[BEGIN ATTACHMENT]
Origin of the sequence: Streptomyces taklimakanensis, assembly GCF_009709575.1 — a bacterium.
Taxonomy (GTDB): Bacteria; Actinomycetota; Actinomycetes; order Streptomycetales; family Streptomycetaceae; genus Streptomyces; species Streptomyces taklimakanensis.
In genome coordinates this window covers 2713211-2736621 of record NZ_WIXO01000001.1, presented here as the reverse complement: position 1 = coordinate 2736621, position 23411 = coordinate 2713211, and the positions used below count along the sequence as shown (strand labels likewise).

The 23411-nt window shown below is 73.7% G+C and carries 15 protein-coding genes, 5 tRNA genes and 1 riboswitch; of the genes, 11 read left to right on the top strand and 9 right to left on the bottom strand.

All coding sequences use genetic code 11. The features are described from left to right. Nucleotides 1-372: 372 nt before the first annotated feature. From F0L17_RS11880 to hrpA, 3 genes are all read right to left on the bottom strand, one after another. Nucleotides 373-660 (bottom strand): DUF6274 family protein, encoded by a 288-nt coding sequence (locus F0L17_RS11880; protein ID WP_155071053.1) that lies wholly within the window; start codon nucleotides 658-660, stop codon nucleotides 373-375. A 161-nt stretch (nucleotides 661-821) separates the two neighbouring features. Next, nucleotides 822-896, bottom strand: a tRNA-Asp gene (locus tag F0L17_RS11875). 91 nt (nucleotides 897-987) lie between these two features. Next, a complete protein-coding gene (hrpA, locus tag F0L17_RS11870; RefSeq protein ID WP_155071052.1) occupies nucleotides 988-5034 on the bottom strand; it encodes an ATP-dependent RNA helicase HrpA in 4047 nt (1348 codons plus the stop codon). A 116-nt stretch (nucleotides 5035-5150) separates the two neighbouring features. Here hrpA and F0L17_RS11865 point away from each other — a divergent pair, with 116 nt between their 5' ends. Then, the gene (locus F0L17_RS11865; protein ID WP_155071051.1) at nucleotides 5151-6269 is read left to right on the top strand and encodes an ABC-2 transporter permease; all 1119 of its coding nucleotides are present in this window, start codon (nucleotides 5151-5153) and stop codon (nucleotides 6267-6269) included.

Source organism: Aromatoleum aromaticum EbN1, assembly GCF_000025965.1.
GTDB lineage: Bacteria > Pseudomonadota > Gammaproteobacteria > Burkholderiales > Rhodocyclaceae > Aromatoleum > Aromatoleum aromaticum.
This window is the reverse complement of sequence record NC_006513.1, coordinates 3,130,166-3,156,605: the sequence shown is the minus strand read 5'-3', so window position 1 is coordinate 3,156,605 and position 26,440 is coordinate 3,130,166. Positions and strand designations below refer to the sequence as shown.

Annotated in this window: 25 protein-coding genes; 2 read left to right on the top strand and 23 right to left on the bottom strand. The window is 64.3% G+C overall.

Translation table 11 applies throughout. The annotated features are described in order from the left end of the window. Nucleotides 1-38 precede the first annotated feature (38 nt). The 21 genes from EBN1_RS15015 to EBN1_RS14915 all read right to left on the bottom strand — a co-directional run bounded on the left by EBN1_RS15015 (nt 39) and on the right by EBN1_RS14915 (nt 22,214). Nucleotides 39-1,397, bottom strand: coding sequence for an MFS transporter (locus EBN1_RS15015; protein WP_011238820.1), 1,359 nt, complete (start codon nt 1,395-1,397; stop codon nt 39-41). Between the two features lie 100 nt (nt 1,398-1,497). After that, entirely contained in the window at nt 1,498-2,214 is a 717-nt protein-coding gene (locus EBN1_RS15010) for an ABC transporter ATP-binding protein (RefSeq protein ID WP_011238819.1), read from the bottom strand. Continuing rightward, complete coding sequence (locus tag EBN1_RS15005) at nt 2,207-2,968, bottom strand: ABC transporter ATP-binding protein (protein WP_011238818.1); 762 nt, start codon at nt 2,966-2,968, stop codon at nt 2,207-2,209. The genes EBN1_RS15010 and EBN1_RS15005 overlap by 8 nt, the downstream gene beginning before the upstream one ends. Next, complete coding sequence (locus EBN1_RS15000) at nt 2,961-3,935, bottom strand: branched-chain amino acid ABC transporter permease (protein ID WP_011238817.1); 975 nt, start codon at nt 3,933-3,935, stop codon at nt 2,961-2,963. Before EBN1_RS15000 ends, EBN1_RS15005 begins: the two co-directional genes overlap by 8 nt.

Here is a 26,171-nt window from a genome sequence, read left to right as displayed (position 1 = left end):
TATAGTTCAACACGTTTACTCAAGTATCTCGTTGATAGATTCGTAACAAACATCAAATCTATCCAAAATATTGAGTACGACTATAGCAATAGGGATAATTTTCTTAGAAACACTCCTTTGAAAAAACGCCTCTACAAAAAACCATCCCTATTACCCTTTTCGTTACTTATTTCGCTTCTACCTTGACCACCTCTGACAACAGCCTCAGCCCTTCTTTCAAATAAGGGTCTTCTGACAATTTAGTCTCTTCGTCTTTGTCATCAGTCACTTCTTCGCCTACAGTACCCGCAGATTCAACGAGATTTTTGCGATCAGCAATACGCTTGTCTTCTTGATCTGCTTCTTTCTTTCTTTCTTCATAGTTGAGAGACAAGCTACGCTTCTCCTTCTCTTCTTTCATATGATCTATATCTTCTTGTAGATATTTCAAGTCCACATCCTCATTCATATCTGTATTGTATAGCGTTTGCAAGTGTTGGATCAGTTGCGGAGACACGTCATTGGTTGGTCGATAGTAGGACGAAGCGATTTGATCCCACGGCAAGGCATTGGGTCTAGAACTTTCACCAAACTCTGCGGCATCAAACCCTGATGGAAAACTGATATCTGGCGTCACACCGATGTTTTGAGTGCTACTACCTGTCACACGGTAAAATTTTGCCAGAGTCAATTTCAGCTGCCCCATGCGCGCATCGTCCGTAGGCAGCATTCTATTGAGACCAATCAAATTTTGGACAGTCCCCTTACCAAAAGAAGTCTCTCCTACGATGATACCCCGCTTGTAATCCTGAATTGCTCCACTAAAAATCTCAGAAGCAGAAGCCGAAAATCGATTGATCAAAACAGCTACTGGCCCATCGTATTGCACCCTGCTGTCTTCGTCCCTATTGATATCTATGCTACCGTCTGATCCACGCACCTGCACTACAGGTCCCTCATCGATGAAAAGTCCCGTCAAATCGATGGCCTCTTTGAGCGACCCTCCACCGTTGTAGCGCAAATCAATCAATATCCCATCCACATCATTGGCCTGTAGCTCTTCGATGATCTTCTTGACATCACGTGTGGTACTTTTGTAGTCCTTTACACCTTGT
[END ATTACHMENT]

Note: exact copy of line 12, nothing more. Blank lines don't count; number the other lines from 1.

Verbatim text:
TATAGTTCAACACGTTTACTCAAGTATCTCGTTGATAGATTCGTAACAAACATCAAATCTATCCAAAATATTGAGTACGACTATAGCAATAGGGATAATTTTCTTAGAAACACTCCTTTGAAAAAACGCCTCTACAAAAAACCATCCCTATTACCCTTTTCGTTACTTATTTCGCTTCTACCTTGACCACCTCTGACAACAGCCTCAGCCCTTCTTTCAAATAAGGGTCTTCTGACAATTTAGTCTCTTCGTCTTTGTCATCAGTCACTTCTTCGCCTACAGTACCCGCAGATTCAACGAGATTTTTGCGATCAGCAATACGCTTGTCTTCTTGATCTGCTTCTTTCTTTCTTTCTTCATAGTTGAGAGACAAGCTACGCTTCTCCTTCTCTTCTTTCATATGATCTATATCTTCTTGTAGATATTTCAAGTCCACATCCTCATTCATATCTGTATTGTATAGCGTTTGCAAGTGTTGGATCAGTTGCGGAGACACGTCATTGGTTGGTCGATAGTAGGACGAAGCGATTTGATCCCACGGCAAGGCATTGGGTCTAGAACTTTCACCAAACTCTGCGGCATCAAACCCTGATGGAAAACTGATATCTGGCGTCACACCGATGTTTTGAGTGCTACTACCTGTCACACGGTAAAATTTTGCCAGAGTCAATTTCAGCTGCCCCATGCGCGCATCGTCCGTAGGCAGCATTCTATTGAGACCAATCAAATTTTGGACAGTCCCCTTACCAAAAGAAGTCTCTCCTACGATGATACCCCGCTTGTAATCCTGAATTGCTCCACTAAAAATCTCAGAAGCAGAAGCCGAAAATCGATTGATCAAAACAGCTACTGGCCCATCGTATTGCACCCTGCTGTCTTCGTCCCTATTGATATCTATGCTACCGTCTGATCCACGCACCTGCACTACAGGTCCCTCATCGATGAAAAGTCCCGTCAAATCGATGGCCTCTTTGAGCGACCCTCCACCGTTGTAGCGCAAATCAATCAATATCCCATCCACATCATTGGCCTGTAGCTCTTCGATGATCTTCTTGACATCACGTGTGGTACTTTTGTAGTCCTTTACACCTTGT